On Saturday, April 16th, I went downtown for a haircut, planning to take some pictures (people, architecture, spring happenings in the city, etc.) for a couple of hours, then meet a friend for dinner. The weather was beautiful, and it was going to be a really good day, but then it became unexpectedly even better, more fun and way more interesting!
Emerging from my haircut approximately 4-5 pounds lighter (it had been a while), I walked up the stairs and stepped onto Astor Place, ready to wander, but my attention was immediately grabbed by the loud sounds coming from Lafayette Street; a crowd was marching uptown, talking, shouting, waving signs, with the call-and-response shouting of slogans. Intrigued, and without anywhere else to go, I joined others heading towards the crowd to see what was going on. A moment later, I saw a signs bearing the political slogans, and a familiar graphics from the political campaign of Bernie Sanders. Smiling, I walked to the police-monitored parade barriers along Lafayette Street, and began taking a few pictures of the passionate, extremely diverse people in the crowd, their outfits, and especially the signs they were carrying and waving.
I got swept along with their mood (to say nothing of my politics), and walked fast up the west side of Lafayette, to where it became 4th Avenue (above 9th Street), to get ahead of the procession. The crowd was heading north towards 14th Street and Union Square park, where no doubt there would be a gathering and rally. I had not been expecting this, but began enjoying myself, taking more and more pictures. My mood and photo captures changed quickly from amusement and informal observation of a human-political event, into a desire to document this moment, and in particular — the multitude of clever, powerful messages — on the signs they carried, and had painted/printed on their clothes. The crowd, sprawling over 5-6 blocks, walked slowly up 4th Avenue, to 14th street, where they waited, smiling and chanting, behind the police barrier, to be guided safely across to Union Square Park when ready…
After the crowd consolidated to just 2-3 blocks, filling from 14th to 11th, the police moved the barriers to block 14th safely, and guided everyone across into the park. After that, the masses gathered, filling the southern half of Union Square Park (the farmer’s market occupied the northern half), waved their signs, shouted their slogans, and the formal part of the rally unfolded, with inspirational words, a lot of call-and-response slogan-shouting, and concluded with a brief celebrity speech by actress Rosario Dawson, who lingered for a while with the crowd as the rally wound down.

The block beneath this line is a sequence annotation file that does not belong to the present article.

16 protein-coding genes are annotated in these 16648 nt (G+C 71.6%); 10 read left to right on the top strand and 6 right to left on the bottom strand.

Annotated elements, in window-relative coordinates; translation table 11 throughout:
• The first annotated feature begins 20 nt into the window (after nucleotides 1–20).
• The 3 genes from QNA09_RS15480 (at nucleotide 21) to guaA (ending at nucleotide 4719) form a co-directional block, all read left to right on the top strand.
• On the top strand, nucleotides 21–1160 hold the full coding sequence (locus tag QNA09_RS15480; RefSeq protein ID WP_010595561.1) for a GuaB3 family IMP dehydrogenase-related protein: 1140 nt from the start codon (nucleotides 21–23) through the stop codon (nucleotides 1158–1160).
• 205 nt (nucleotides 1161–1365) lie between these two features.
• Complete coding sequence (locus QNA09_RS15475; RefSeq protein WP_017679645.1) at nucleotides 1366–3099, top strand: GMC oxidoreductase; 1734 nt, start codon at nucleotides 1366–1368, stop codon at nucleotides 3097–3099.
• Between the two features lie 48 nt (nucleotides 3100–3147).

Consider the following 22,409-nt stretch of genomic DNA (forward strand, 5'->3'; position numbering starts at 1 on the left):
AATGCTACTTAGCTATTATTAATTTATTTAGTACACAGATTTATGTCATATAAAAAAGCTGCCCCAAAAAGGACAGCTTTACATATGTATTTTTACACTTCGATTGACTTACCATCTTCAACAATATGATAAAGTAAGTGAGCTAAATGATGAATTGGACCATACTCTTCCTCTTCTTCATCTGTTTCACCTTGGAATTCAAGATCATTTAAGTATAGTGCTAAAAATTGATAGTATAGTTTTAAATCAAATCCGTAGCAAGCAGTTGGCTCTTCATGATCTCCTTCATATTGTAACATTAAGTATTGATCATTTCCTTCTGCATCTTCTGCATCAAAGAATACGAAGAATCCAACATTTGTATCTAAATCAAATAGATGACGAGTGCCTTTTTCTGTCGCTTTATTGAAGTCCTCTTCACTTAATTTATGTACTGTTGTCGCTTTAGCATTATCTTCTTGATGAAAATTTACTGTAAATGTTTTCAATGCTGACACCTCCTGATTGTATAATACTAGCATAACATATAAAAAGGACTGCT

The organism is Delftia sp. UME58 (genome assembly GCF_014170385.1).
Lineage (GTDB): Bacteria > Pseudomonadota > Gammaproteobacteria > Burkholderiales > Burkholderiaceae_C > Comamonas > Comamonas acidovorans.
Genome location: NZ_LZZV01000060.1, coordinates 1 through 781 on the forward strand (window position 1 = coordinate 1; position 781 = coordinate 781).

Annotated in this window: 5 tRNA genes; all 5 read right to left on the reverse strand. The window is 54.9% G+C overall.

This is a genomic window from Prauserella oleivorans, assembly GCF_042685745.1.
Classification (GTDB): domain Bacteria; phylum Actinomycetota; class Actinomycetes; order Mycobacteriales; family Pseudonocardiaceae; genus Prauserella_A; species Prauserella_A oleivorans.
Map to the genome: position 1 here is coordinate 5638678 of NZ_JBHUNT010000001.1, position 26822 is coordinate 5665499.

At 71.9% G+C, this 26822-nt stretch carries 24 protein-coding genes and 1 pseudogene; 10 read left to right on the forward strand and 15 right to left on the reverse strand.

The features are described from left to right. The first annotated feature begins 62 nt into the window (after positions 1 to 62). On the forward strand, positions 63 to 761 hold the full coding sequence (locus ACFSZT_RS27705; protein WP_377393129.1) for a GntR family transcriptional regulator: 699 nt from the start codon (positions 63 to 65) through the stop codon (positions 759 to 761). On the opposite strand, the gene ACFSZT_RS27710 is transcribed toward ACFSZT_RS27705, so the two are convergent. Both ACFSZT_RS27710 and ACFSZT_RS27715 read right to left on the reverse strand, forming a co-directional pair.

It was a great event; I enjoyed being part of it, and I took lots of pictures. People posed for me willingly and happily (even sans press credentials) expecting that I would do something good with the images to spread their message. Of course there were many other people snapping away with mobile phones, and cameras, including many official press photographers and videographers, especially since the event was a big deal, and had a celebrity speaker, three days from the New York State primary election. A few hours later, the news had already spread about the rally, and Rosario Dawson’s participation, which followed her arrest the day before at a protest in Washington, D.C. with an anti-Citizens-United sign in her hand…
Anyway, I’m pretty sure that nobody took the pictures I did, or as many, especially since I focused on the signs and messages. I’ll let my images (a selection of the better ones), the people and signs themselves tell the rest of the story. Here they are in a thumbnail gallery — the march up Lafayette / 4th Avenue — the images I am calling “Signs of the Times” captured at the Bernie rally on Saturday, April 16th, 2016 in New York City…
The March Up Lafayette / 4th Avenue
Click any image to view full-screen:
The Rally in Union Square Park
UPDATE 4/20/2016 — as you know by now, Bernie did not “win” New York, but he did gain many more delegates (around 100, only 39 less than Hillary?). So, he’s still got a shot, if the movement continues to pick up steam with other states and delegates going his way…we shall see!
UPDATE 5/3/2016 — Bernie was being dismissed (again) by the media, since “losing” in New York State. He was forced to drop some campaign staff, but he regrouped and continued fundraising with a more sober tone. Hillary stepped up her “when I’m nominated” talk, and pundits started talking about how Bernie had won, despite his apparent “loss” and inevitable dropping out of the race, by having moved the political dialogue (and Hillary’s position) to the left of center…then Bernie won BIG in Indiana, a middle-America, breadbasket state! Sure, it will be a tough fight for him to win enough delegates in the remaining state primaries to clinch the democratic nomination, but those states have a lot of Bernie-people, and it could happen…
Since there were so many pictures of great signs, and amazing people from the April 16th march, I’ve separately posted the pictures from the gathering, the “rally” in Union Square Park here: signs-and-people-of-a-movement-at-a-bernie-rally-in-nyc
2 replies to “Signs of the Times (at a Bernie rally in NYC)”